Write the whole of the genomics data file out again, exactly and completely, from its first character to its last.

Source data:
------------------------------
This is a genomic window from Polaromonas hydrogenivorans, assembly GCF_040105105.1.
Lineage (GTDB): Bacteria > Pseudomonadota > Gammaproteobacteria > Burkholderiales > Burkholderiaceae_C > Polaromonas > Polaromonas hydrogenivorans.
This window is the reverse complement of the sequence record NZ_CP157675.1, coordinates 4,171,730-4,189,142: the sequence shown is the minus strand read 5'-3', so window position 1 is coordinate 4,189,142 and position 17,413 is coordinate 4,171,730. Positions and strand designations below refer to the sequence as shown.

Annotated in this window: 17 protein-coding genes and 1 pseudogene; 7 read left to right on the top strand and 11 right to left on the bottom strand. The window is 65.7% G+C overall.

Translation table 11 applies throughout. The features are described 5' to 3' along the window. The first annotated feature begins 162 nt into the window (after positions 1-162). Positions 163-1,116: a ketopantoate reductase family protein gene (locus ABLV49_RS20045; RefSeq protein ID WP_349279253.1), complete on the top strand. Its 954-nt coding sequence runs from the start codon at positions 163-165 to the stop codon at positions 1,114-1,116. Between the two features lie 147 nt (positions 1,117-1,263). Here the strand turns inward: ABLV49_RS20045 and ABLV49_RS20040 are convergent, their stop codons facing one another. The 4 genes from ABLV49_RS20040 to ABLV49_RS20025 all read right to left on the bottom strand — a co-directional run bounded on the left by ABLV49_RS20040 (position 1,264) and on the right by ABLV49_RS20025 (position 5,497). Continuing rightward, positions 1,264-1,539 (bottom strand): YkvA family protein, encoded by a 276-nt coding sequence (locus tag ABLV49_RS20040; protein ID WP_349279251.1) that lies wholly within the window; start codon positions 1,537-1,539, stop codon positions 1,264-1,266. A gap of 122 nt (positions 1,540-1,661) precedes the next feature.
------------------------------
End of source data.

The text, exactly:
This is a genomic window from Polaromonas hydrogenivorans, assembly GCF_040105105.1.
Lineage (GTDB): Bacteria > Pseudomonadota > Gammaproteobacteria > Burkholderiales > Burkholderiaceae_C > Polaromonas > Polaromonas hydrogenivorans.
This window is the reverse complement of the sequence record NZ_CP157675.1, coordinates 4,171,730-4,189,142: the sequence shown is the minus strand read 5'-3', so window position 1 is coordinate 4,189,142 and position 17,413 is coordinate 4,171,730. Positions and strand designations below refer to the sequence as shown.

Annotated in this window: 17 protein-coding genes and 1 pseudogene; 7 read left to right on the top strand and 11 right to left on the bottom strand. The window is 65.7% G+C overall.

Translation table 11 applies throughout. The features are described 5' to 3' along the window. The first annotated feature begins 162 nt into the window (after positions 1-162). Positions 163-1,116: a ketopantoate reductase family protein gene (locus ABLV49_RS20045; RefSeq protein ID WP_349279253.1), complete on the top strand. Its 954-nt coding sequence runs from the start codon at positions 163-165 to the stop codon at positions 1,114-1,116. Between the two features lie 147 nt (positions 1,117-1,263). Here the strand turns inward: ABLV49_RS20045 and ABLV49_RS20040 are convergent, their stop codons facing one another. The 4 genes from ABLV49_RS20040 to ABLV49_RS20025 all read right to left on the bottom strand — a co-directional run bounded on the left by ABLV49_RS20040 (position 1,264) and on the right by ABLV49_RS20025 (position 5,497). Continuing rightward, positions 1,264-1,539 (bottom strand): YkvA family protein, encoded by a 276-nt coding sequence (locus tag ABLV49_RS20040; protein ID WP_349279251.1) that lies wholly within the window; start codon positions 1,537-1,539, stop codon positions 1,264-1,266. A gap of 122 nt (positions 1,540-1,661) precedes the next feature.